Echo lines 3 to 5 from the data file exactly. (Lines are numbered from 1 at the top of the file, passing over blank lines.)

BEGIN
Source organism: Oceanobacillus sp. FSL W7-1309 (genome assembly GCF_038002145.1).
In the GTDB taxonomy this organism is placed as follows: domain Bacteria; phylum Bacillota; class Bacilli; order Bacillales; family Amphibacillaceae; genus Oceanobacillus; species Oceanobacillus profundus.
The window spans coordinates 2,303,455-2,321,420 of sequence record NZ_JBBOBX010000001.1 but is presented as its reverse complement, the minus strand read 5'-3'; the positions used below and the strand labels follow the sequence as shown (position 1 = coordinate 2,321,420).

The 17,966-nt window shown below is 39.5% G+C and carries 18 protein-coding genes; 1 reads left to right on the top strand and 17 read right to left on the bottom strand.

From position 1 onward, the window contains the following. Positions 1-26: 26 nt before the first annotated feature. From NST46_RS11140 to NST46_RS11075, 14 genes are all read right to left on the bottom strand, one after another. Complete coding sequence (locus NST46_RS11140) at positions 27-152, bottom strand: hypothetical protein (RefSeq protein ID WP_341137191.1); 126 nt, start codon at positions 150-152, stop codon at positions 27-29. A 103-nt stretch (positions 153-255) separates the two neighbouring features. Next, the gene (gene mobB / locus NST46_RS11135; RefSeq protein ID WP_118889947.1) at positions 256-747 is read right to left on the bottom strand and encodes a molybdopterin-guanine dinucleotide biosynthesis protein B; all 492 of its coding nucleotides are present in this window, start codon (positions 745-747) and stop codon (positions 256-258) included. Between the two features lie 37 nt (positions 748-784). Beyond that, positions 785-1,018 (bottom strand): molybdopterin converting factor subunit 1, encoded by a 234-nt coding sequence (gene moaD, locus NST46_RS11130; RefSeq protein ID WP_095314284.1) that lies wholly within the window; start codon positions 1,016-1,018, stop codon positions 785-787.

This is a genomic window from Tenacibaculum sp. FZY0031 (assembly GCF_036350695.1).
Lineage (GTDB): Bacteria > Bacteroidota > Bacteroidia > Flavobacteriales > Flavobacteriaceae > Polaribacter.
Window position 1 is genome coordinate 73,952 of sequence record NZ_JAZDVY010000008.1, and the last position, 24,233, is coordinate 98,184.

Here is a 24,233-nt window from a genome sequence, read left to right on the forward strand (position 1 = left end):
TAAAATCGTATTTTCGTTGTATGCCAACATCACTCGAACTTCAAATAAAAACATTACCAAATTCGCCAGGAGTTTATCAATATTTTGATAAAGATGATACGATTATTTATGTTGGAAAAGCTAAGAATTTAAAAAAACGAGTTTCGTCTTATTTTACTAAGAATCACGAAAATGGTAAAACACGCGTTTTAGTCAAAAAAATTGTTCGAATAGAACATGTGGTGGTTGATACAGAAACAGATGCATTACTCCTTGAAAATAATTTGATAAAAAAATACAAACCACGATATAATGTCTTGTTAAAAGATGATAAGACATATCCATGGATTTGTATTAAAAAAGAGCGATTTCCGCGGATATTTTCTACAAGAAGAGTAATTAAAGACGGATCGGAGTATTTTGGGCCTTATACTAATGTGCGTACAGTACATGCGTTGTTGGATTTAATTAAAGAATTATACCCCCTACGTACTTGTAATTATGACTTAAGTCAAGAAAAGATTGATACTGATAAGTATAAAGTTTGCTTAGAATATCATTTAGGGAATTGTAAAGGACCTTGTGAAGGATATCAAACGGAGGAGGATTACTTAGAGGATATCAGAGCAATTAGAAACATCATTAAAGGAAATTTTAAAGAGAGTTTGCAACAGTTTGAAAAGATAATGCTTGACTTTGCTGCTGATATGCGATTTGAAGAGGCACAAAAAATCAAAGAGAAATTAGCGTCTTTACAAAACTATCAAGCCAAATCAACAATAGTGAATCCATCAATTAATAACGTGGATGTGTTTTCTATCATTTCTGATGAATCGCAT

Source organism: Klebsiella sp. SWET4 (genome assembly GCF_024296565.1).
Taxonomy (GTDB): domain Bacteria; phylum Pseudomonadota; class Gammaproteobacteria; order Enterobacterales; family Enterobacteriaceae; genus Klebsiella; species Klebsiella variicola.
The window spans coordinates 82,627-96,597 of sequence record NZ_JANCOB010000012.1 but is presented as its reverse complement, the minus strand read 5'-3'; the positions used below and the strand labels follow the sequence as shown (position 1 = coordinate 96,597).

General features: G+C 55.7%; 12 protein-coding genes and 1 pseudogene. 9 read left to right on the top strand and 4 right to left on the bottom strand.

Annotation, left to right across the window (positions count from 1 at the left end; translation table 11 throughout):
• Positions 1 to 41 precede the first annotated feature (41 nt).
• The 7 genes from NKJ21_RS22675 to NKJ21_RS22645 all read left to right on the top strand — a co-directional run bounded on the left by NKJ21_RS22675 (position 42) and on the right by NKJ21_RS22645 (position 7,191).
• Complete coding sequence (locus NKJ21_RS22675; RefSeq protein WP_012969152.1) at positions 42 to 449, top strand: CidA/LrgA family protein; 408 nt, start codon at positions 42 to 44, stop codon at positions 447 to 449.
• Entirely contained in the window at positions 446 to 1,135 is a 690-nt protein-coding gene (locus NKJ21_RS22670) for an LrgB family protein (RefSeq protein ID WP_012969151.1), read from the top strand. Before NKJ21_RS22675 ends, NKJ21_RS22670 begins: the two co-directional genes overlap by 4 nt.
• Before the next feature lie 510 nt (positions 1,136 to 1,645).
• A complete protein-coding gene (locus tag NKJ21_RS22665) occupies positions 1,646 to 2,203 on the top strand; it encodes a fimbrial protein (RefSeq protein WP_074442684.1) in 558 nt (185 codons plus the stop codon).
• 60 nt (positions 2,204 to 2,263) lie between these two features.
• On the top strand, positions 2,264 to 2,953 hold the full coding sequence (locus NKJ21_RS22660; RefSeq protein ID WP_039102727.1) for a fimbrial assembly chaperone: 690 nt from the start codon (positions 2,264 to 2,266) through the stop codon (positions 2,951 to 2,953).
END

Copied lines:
The window spans coordinates 2,303,455-2,321,420 of sequence record NZ_JBBOBX010000001.1 but is presented as its reverse complement, the minus strand read 5'-3'; the positions used below and the strand labels follow the sequence as shown (position 1 = coordinate 2,321,420).

The 17,966-nt window shown below is 39.5% G+C and carries 18 protein-coding genes; 1 reads left to right on the top strand and 17 read right to left on the bottom strand.

From position 1 onward, the window contains the following. Positions 1-26: 26 nt before the first annotated feature. From NST46_RS11140 to NST46_RS11075, 14 genes are all read right to left on the bottom strand, one after another. Complete coding sequence (locus NST46_RS11140) at positions 27-152, bottom strand: hypothetical protein (RefSeq protein ID WP_341137191.1); 126 nt, start codon at positions 150-152, stop codon at positions 27-29. A 103-nt stretch (positions 153-255) separates the two neighbouring features. Next, the gene (gene mobB / locus NST46_RS11135; RefSeq protein ID WP_118889947.1) at positions 256-747 is read right to left on the bottom strand and encodes a molybdopterin-guanine dinucleotide biosynthesis protein B; all 492 of its coding nucleotides are present in this window, start codon (positions 745-747) and stop codon (positions 256-258) included. Between the two features lie 37 nt (positions 748-784). Beyond that, positions 785-1,018 (bottom strand): molybdopterin converting factor subunit 1, encoded by a 234-nt coding sequence (gene moaD, locus NST46_RS11130; RefSeq protein ID WP_095314284.1) that lies wholly within the window; start codon positions 1,016-1,018, stop codon positions 785-787.